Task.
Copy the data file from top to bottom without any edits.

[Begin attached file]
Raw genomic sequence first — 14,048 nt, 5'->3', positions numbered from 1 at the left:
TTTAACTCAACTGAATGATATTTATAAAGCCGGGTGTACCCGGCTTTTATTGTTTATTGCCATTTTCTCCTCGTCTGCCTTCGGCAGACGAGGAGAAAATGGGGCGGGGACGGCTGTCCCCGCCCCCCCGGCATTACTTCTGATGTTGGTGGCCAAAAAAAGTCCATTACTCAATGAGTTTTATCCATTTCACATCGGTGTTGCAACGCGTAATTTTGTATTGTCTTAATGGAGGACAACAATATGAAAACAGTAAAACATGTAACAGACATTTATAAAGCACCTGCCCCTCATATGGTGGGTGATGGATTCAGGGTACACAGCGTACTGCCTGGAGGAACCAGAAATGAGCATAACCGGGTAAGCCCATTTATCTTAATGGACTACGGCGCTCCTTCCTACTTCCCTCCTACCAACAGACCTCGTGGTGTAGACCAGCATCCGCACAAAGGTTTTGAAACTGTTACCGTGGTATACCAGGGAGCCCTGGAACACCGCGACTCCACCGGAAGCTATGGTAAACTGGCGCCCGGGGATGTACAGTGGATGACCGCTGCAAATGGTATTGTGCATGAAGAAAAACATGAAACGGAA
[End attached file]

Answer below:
Raw genomic sequence first — 14,048 nt, 5'->3', positions numbered from 1 at the left:
TTTAACTCAACTGAATGATATTTATAAAGCCGGGTGTACCCGGCTTTTATTGTTTATTGCCATTTTCTCCTCGTCTGCCTTCGGCAGACGAGGAGAAAATGGGGCGGGGACGGCTGTCCCCGCCCCCCCGGCATTACTTCTGATGTTGGTGGCCAAAAAAAGTCCATTACTCAATGAGTTTTATCCATTTCACATCGGTGTTGCAACGCGTAATTTTGTATTGTCTTAATGGAGGACAACAATATGAAAACAGTAAAACATGTAACAGACATTTATAAAGCACCTGCCCCTCATATGGTGGGTGATGGATTCAGGGTACACAGCGTACTGCCTGGAGGAACCAGAAATGAGCATAACCGGGTAAGCCCATTTATCTTAATGGACTACGGCGCTCCTTCCTACTTCCCTCCTACCAACAGACCTCGTGGTGTAGACCAGCATCCGCACAAAGGTTTTGAAACTGTTACCGTGGTATACCAGGGAGCCCTGGAACACCGCGACTCCACCGGAAGCTATGGTAAACTGGCGCCCGGGGATGTACAGTGGATGACCGCTGCAAATGGTATTGTGCATGAAGAAAAACATGAAACGGAA